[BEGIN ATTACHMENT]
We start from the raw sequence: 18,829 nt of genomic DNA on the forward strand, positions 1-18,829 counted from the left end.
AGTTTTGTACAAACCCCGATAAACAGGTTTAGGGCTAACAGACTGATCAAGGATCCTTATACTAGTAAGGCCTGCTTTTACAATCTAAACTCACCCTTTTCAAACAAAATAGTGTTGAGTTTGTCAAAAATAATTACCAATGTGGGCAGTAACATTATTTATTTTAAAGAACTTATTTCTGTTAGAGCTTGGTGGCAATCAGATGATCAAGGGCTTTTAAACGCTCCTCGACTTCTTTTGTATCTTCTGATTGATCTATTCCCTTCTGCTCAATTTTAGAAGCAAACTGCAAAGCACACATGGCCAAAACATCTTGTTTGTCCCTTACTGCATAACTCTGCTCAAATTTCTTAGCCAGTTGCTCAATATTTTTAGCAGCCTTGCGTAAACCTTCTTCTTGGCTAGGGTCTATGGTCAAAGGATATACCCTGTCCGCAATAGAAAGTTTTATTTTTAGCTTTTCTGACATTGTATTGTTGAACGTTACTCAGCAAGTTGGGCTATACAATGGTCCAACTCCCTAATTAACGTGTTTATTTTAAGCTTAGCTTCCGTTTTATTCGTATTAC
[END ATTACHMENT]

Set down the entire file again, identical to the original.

We start from the raw sequence: 18,829 nt of genomic DNA on the forward strand, positions 1-18,829 counted from the left end.
AGTTTTGTACAAACCCCGATAAACAGGTTTAGGGCTAACAGACTGATCAAGGATCCTTATACTAGTAAGGCCTGCTTTTACAATCTAAACTCACCCTTTTCAAACAAAATAGTGTTGAGTTTGTCAAAAATAATTACCAATGTGGGCAGTAACATTATTTATTTTAAAGAACTTATTTCTGTTAGAGCTTGGTGGCAATCAGATGATCAAGGGCTTTTAAACGCTCCTCGACTTCTTTTGTATCTTCTGATTGATCTATTCCCTTCTGCTCAATTTTAGAAGCAAACTGCAAAGCACACATGGCCAAAACATCTTGTTTGTCCCTTACTGCATAACTCTGCTCAAATTTCTTAGCCAGTTGCTCAATATTTTTAGCAGCCTTGCGTAAACCTTCTTCTTGGCTAGGGTCTATGGTCAAAGGATATACCCTGTCCGCAATAGAAAGTTTTATTTTTAGCTTTTCTGACATTGTATTGTTGAACGTTACTCAGCAAGTTGGGCTATACAATGGTCCAACTCCCTAATTAACGTGTTTATTTTAAGCTTAGCTTCCGTTTTATTCGTATTAC